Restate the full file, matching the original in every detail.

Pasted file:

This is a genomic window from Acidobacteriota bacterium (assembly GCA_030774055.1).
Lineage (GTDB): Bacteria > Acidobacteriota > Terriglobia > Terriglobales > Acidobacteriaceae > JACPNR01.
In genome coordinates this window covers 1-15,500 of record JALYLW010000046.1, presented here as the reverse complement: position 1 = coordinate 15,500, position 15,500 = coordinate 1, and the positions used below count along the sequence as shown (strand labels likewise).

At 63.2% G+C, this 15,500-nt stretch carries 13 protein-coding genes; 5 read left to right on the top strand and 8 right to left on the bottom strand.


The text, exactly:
This is a genomic window from Acidobacteriota bacterium (assembly GCA_030774055.1).
Lineage (GTDB): Bacteria > Acidobacteriota > Terriglobia > Terriglobales > Acidobacteriaceae > JACPNR01.
In genome coordinates this window covers 1-15,500 of record JALYLW010000046.1, presented here as the reverse complement: position 1 = coordinate 15,500, position 15,500 = coordinate 1, and the positions used below count along the sequence as shown (strand labels likewise).

At 63.2% G+C, this 15,500-nt stretch carries 13 protein-coding genes; 5 read left to right on the top strand and 8 right to left on the bottom strand.